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The Drosophila Inhibitor of Apoptosis (IAP) DIAP2 Is Dispensable for Cell Survival, Required for the Innate Immune Response to Gram-negative Bacterial Infection, and Can Be Negatively Regulated by the Reaper/Hid/Grim Family of IAP-binding Apoptosis Inducers

Huh, Jun R. and Foe, Ian and Muro, Israel and Chen, Chun Hong and Seol, Jae Hong and Yoo, Soon Ji and Guo, Ming and Park, Jin Mo and Hay, Bruce A. (2007) The Drosophila Inhibitor of Apoptosis (IAP) DIAP2 Is Dispensable for Cell Survival, Required for the Innate Immune Response to Gram-negative Bacterial Infection, and Can Be Negatively Regulated by the Reaper/Hid/Grim Family of IAP-binding Apoptosis Inducers. Journal of Biological Chemistry, 282 (3). pp. 2056-2068. ISSN 0021-9258. doi:10.1074/jbc.M608051200. https://resolver.caltech.edu/CaltechAUTHORS:HUHjbc07

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Abstract

Many inhibitor of apoptosis (IAP) family proteins inhibit apoptosis. IAPs contain N-terminal baculovirus IAP repeat domains and a C-terminal RING ubiquitin ligase domain. Drosophila IAP DIAP1 is essential for the survival of many cells, protecting them from apoptosis by inhibiting active caspases. Apoptosis initiates when proteins such as Reaper, Hid, and Grim bind a surface groove in DIAP1 baculovirus IAP repeat domains via an N-terminal IAP-binding motif. This evolutionarily conserved interaction disrupts DIAP1-caspase interactions, unleashing apoptosis-inducing caspase activity. A second Drosophila IAP, DIAP2, also binds Rpr and Hid and inhibits apoptosis in multiple contexts when overexpressed. However, due to a lack of mutants, little is known about the normal functions of DIAP2. We report the generation of diap2 null mutants. These flies are viable and show no defects in developmental or stress-induced apoptosis. Instead, DIAP2 is required for the innate immune response to Gram-negative bacterial infection. DIAP2 promotes cytoplasmic cleavage and nuclear translocation of the NF-{kappa}B homolog Relish, and this requires the DIAP2 RING domain. Increasing the genetic dose of diap2 results in an increased immune response, whereas expression of Rpr or Hid results in down-regulation of DIAP2 protein levels. Together these observations suggest that DIAP2 can regulate immune signaling in a dose-dependent manner, and this can be regulated by IBM-containing proteins. Therefore, diap2 may identify a point of convergence between apoptosis and immune signaling pathways.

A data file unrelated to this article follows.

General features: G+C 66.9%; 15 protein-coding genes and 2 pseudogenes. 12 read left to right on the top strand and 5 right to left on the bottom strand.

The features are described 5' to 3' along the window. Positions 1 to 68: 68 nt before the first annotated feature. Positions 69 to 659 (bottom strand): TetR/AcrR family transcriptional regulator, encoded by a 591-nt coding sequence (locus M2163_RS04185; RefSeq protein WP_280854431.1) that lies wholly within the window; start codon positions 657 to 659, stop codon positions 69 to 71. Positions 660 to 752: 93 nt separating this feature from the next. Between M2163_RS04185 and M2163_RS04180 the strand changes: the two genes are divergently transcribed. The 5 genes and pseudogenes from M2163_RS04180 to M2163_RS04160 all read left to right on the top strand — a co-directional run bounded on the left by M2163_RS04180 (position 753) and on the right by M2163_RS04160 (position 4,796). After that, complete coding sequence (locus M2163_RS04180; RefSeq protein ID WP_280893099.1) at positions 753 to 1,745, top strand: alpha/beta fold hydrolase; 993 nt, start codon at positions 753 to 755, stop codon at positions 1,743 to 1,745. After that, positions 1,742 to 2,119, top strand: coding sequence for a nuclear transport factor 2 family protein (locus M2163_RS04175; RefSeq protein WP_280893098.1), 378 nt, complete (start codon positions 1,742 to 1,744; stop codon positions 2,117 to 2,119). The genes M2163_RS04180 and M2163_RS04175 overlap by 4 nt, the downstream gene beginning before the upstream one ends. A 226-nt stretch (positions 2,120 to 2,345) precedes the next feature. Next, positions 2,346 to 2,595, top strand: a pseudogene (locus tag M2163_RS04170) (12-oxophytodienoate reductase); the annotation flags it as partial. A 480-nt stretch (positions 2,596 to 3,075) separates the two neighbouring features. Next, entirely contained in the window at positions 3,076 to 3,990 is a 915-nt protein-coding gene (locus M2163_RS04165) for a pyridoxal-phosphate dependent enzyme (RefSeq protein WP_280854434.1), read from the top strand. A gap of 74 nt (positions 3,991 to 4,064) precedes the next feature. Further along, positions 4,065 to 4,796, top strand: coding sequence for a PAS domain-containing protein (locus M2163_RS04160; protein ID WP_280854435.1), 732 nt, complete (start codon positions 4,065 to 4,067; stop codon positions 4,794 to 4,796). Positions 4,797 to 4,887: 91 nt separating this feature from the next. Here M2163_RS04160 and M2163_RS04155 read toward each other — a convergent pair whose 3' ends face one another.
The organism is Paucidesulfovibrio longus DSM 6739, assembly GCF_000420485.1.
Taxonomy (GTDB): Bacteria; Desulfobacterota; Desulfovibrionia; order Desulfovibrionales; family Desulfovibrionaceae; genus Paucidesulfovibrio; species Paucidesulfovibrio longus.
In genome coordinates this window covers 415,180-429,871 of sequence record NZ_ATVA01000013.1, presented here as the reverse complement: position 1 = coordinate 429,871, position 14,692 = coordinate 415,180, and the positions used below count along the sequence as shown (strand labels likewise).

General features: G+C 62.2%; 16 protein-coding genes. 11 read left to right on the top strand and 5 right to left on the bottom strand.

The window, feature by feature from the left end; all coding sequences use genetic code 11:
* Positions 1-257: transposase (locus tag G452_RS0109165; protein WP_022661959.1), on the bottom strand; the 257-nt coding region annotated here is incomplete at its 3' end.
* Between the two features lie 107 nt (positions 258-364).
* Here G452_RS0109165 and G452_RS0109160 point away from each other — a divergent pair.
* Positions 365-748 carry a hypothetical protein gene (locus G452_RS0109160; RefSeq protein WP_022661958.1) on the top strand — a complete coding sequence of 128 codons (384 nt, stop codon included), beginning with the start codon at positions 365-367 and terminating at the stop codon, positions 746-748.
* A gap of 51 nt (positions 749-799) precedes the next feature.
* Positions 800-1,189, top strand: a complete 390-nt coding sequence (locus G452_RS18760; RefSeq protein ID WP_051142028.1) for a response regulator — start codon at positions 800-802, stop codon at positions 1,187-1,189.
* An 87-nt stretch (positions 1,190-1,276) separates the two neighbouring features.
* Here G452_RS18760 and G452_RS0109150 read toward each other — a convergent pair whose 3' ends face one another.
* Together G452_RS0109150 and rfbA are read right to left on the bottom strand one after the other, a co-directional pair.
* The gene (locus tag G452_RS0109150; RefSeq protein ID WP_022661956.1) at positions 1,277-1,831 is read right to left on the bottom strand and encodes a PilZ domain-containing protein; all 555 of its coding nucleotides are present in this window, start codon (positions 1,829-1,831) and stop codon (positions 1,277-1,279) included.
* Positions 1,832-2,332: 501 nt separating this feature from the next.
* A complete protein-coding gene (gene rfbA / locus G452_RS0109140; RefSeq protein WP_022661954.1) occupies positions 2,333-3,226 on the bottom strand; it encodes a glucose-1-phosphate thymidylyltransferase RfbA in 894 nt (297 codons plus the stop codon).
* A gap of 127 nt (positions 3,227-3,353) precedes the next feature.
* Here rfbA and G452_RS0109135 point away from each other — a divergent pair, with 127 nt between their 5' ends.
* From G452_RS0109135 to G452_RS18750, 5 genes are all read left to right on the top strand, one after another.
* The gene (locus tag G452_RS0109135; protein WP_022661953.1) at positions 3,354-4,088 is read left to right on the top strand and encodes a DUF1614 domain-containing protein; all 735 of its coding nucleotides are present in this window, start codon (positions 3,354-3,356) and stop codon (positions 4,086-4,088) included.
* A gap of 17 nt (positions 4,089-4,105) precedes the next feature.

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https://doi.org/10.1074/jbc.M608051200DOIArticle
Additional Information:© 2007 the American Society for Biochemistry and Molecular Biology. Received for publication, August 22, 2006 Published, JBC Papers in Press, October 26, 2006, DOI 10.1074/jbc.M608051200. We thank Drs. Loren Miller and Todd Ciche for providing us with S. aureus and E. cloacae bacterial strains; Jules Hoffmann, Bruno Lemaitre, Makoto Nakamura, Kathryn Anderson, Ronald Davis, and Carl Thummel for fly stocks; Lark Kyun Kim, Young Joon Kim, Svenja Stöven, and Dan Hultmark for antibodies; Nieng Yan, Yigong Shi, and Carl Thummel for plasmids; Rainbow Transgenic Flies for generating fly transformants; Kelvin Nguyen for help during the early stages of this work; and Eric Davidson for use of the real time PCR machine. The costs of publication of this article were defrayed in part by the payment of page charges. This article must therefore be hereby marked "advertisement" in accordance with 18 U.S.C. Section 1734 solely to indicate this fact. The on-line version of this article (available at http://www.jbc.org) contains supplemental Figs. 1-4.
Issue or Number:3
DOI:10.1074/jbc.M608051200
Record Number:CaltechAUTHORS:HUHjbc07
Persistent URL:https://resolver.caltech.edu/CaltechAUTHORS:HUHjbc07
Usage Policy:No commercial reproduction, distribution, display or performance rights in this work are provided.
ID Code:7328
Collection:CaltechAUTHORS
Deposited By: Archive Administrator
Deposited On:31 Jan 2007
Last Modified:08 Nov 2021 20:41

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